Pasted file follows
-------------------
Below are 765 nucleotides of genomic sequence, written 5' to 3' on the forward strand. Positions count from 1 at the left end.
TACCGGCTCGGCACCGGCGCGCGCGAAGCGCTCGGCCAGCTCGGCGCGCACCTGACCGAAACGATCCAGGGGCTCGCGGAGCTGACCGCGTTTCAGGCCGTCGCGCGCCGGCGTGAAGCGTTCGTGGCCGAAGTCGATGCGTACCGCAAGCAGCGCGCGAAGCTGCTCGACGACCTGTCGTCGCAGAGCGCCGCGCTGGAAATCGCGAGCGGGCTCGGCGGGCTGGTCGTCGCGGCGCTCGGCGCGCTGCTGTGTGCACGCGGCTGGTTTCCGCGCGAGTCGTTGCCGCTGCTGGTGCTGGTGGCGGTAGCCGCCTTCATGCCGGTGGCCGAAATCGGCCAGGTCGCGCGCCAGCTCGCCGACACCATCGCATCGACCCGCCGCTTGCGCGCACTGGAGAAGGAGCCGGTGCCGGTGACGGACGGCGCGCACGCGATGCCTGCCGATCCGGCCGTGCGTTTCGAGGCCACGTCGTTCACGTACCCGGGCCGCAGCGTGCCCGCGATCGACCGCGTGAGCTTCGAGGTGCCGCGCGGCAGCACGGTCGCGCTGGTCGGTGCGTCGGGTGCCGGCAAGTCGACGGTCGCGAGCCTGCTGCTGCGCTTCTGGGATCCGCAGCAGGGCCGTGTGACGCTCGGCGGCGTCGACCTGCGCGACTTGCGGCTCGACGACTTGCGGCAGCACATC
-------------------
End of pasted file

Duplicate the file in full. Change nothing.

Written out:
Below are 765 nucleotides of genomic sequence, written 5' to 3' on the forward strand. Positions count from 1 at the left end.
TACCGGCTCGGCACCGGCGCGCGCGAAGCGCTCGGCCAGCTCGGCGCGCACCTGACCGAAACGATCCAGGGGCTCGCGGAGCTGACCGCGTTTCAGGCCGTCGCGCGCCGGCGTGAAGCGTTCGTGGCCGAAGTCGATGCGTACCGCAAGCAGCGCGCGAAGCTGCTCGACGACCTGTCGTCGCAGAGCGCCGCGCTGGAAATCGCGAGCGGGCTCGGCGGGCTGGTCGTCGCGGCGCTCGGCGCGCTGCTGTGTGCACGCGGCTGGTTTCCGCGCGAGTCGTTGCCGCTGCTGGTGCTGGTGGCGGTAGCCGCCTTCATGCCGGTGGCCGAAATCGGCCAGGTCGCGCGCCAGCTCGCCGACACCATCGCATCGACCCGCCGCTTGCGCGCACTGGAGAAGGAGCCGGTGCCGGTGACGGACGGCGCGCACGCGATGCCTGCCGATCCGGCCGTGCGTTTCGAGGCCACGTCGTTCACGTACCCGGGCCGCAGCGTGCCCGCGATCGACCGCGTGAGCTTCGAGGTGCCGCGCGGCAGCACGGTCGCGCTGGTCGGTGCGTCGGGTGCCGGCAAGTCGACGGTCGCGAGCCTGCTGCTGCGCTTCTGGGATCCGCAGCAGGGCCGTGTGACGCTCGGCGGCGTCGACCTGCGCGACTTGCGGCTCGACGACTTGCGGCAGCACATC